The admissions process to Cambridge can raise strong opinions. I’ve written about dispelling the myths behind the process and more recently about widening participation issues. But now I’m provoked to write about my own experience of applying to the university, an embarrassingly long time ago, by a book I’m reading. The book is Rachel Carson and her Sisters by Robert Musil. It discusses the birth of the American environmental movement and the many women involved in it (Carson’s foremothers as Musil puts it, as well as her scientific colleagues and children).
What has that to do with Cambridge admissions, I hear you asking. Well, back then (and also from the 2017 admission round, although in a very different format) one had to sit an entrance paper. I don’t know how it worked for the mens’ colleges but for the 3 women’s colleges, if I remember correctly one had the choice of doing either a combined Girton/Newnham set of exams or a very differently structured one for New Hall (now Murray Edwards) – or indeed one could do both. The former was very technical, building on A level course work but designed to stretch the average student way beyond. My memory of it was that it was a nightmare. There was also a general paper when essays were required. I think New Hall was aiming to identify a rather different cohort of students, perhaps those with a freer spirit whose technical competence in their chosen subject was less important than their all-round ability to think. Or at least that is how I recall things at this distance in time. (I know I also carefully considered my clothing for the ensuing interviews, choosing a decidedly more hippy look for New Hall than for Girton, but that is another story.)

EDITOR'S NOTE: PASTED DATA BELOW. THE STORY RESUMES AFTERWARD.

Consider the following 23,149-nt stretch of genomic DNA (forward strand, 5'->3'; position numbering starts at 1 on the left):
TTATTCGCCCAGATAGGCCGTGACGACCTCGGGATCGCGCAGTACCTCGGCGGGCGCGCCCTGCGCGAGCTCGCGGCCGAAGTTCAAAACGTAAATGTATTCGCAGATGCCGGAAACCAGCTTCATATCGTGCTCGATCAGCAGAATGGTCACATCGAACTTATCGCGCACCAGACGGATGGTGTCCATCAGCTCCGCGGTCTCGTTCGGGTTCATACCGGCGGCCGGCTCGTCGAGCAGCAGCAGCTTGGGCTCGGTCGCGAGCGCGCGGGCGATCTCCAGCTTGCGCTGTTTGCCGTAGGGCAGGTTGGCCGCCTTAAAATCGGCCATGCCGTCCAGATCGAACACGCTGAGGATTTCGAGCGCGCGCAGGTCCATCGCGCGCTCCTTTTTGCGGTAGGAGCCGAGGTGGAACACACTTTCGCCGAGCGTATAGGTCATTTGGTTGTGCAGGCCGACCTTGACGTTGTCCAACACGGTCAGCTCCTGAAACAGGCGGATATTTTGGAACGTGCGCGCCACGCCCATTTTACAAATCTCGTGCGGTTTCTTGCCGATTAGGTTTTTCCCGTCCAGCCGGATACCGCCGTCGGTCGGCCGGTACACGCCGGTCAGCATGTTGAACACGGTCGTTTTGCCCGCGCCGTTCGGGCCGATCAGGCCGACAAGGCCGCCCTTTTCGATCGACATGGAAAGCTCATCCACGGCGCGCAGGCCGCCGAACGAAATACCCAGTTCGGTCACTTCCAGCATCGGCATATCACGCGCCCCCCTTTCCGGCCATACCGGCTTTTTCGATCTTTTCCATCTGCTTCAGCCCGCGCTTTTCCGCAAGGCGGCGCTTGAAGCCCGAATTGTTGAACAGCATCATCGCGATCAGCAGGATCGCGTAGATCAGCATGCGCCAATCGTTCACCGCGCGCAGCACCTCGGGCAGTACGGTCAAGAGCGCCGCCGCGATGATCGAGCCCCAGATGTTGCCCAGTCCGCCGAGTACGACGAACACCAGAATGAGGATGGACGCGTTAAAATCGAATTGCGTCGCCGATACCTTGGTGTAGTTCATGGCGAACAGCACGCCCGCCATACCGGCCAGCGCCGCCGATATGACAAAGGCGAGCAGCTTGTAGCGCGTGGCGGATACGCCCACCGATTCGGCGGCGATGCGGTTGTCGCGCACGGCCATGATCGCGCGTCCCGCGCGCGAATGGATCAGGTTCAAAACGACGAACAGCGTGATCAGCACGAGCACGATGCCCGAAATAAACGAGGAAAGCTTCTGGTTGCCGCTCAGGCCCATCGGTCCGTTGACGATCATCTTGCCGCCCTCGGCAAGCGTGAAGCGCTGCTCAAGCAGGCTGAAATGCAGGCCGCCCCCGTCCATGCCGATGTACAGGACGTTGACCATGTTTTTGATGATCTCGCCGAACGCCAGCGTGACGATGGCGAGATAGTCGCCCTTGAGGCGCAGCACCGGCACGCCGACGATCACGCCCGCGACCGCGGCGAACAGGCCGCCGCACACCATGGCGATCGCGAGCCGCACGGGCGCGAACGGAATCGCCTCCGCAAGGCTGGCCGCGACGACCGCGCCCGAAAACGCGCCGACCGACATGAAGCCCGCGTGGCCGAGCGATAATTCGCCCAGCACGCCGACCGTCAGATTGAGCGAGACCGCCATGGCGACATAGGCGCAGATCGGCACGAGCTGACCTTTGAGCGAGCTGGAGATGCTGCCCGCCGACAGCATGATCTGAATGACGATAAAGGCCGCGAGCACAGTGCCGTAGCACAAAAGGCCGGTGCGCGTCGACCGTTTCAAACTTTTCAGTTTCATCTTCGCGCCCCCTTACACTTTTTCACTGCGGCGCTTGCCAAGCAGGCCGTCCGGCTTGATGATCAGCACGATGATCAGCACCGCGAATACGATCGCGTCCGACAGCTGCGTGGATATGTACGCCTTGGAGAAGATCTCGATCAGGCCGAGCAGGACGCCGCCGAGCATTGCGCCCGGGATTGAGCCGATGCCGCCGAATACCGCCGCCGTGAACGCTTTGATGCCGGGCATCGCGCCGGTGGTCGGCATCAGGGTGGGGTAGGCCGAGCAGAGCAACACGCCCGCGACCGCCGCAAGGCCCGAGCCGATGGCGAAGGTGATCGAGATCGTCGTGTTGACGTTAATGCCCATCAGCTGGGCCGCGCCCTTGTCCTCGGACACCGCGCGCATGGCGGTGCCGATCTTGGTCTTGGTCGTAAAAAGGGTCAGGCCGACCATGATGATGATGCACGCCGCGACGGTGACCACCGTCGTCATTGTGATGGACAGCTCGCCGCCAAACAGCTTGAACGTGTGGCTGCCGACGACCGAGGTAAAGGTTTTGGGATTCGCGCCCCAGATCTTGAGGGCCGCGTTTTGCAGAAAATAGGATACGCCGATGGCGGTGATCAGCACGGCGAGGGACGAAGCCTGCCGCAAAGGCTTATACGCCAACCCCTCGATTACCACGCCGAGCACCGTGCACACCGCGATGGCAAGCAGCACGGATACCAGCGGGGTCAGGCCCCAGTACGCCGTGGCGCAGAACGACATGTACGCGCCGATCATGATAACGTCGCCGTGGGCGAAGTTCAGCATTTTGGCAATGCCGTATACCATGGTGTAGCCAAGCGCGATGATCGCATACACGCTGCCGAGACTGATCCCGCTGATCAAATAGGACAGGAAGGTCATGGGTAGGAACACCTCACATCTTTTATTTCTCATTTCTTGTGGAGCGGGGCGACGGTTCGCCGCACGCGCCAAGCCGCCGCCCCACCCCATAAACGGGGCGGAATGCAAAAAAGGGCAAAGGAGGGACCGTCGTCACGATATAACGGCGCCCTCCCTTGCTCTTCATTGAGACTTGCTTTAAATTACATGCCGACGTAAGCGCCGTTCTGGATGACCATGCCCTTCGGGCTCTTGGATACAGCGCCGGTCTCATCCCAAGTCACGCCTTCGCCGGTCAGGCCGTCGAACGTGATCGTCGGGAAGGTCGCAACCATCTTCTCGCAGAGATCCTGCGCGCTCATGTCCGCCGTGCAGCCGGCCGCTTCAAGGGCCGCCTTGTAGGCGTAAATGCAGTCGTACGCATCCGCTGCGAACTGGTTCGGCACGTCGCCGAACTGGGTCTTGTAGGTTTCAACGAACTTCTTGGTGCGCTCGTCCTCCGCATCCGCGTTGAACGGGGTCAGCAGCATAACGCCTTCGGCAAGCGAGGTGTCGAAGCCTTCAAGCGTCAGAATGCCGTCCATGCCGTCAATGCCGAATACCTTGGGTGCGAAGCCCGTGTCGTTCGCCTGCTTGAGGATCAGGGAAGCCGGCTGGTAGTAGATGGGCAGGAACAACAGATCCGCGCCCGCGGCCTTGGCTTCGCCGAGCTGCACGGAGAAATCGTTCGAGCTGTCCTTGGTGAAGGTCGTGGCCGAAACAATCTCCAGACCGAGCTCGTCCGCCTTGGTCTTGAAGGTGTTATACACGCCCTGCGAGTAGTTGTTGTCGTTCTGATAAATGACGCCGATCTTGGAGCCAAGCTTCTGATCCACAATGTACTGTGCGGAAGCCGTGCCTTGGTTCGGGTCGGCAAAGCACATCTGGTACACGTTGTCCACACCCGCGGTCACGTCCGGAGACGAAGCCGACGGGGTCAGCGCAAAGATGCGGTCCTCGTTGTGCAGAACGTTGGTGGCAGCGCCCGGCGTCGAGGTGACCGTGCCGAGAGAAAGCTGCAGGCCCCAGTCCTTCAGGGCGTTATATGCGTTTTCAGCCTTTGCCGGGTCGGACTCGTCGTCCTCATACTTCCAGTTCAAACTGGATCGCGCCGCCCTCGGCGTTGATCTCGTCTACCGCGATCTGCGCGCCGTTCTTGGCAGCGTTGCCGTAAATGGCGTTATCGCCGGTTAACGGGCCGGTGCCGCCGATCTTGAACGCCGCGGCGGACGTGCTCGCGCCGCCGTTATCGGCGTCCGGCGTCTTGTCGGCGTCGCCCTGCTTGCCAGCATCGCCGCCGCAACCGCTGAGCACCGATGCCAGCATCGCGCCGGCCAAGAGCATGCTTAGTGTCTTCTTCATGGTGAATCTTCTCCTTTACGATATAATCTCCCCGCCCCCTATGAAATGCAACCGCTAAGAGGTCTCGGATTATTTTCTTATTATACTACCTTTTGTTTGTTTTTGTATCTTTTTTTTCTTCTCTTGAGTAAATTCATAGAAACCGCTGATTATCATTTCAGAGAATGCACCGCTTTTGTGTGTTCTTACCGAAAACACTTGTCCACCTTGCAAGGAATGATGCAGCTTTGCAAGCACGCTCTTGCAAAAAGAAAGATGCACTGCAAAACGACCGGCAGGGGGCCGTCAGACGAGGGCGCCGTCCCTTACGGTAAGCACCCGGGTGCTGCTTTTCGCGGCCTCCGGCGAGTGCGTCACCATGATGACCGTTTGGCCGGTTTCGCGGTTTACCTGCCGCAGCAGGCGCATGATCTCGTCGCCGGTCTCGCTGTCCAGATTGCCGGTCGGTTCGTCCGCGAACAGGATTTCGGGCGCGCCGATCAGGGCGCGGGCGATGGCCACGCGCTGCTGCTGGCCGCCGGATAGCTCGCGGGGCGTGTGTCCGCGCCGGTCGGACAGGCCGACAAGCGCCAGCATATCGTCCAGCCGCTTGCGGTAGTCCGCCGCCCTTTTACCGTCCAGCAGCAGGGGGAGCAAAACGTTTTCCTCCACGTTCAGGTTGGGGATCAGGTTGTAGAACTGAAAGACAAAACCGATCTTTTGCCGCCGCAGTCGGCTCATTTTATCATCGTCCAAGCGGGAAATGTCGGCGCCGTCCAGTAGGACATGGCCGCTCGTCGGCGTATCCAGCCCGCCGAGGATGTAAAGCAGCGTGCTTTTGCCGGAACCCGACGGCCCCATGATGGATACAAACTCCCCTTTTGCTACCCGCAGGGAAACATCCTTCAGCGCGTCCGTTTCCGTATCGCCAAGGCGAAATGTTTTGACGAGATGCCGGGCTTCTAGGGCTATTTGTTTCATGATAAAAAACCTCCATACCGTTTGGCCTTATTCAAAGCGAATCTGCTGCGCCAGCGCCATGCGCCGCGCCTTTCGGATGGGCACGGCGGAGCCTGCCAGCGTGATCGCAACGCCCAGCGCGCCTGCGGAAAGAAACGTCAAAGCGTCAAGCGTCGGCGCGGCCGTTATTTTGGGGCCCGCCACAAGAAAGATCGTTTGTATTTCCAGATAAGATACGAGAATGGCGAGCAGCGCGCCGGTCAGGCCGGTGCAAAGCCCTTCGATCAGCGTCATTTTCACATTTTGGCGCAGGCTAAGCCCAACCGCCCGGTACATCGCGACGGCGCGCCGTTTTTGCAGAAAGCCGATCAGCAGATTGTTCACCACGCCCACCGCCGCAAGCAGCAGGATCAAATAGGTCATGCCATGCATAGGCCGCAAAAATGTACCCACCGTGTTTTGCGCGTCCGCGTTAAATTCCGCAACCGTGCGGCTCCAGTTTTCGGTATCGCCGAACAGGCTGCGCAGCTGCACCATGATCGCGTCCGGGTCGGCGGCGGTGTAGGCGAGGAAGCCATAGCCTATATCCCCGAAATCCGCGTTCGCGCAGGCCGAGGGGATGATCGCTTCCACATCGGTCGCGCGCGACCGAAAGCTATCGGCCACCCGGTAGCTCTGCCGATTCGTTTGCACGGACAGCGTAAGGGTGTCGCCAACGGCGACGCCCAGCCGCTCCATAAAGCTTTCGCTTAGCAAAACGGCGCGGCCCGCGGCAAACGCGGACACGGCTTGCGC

Being the sort of nerd who thought hard about exams, being the sad kind of girl who had decided at age 7 (allegedly) I wanted to go to Cambridge, I mentally ran through what might maximise my chances of getting in given that, due to a combination of reasons including ill health my preparation had been less than ideal. It was 1970. The fear of pollution was then on everyone’s lips and in the newspapers. Environmentalism was getting to be a ‘thing’ – though I don’t think it was yet the word being tossed around. Consequently, when thinking about how to survive an essay paper I decided to plan on an essay around this theme. I thought about Rachel Carson’s book Silent Spring which I must have read in the months previously, and I thought it would be smart to preface my essay with the relevant quote from Keats (‘The sedge has withered from the lake and no birds sing’) to demonstrate my apparent erudition – for a scientist. So, when I sat down to the paper I was well-placed because, guess what, one of the essay titles was ‘Pollution’. (Bizarrely, possibly evenly presciently I see from my diary that the other essay I wrote was on ‘Excellence versus equality in educational policy’ – still a hot topic of course. The other essay titles I described as ‘awful’; what I wrote on this second topic I identified as an ‘abstract load of rot’.)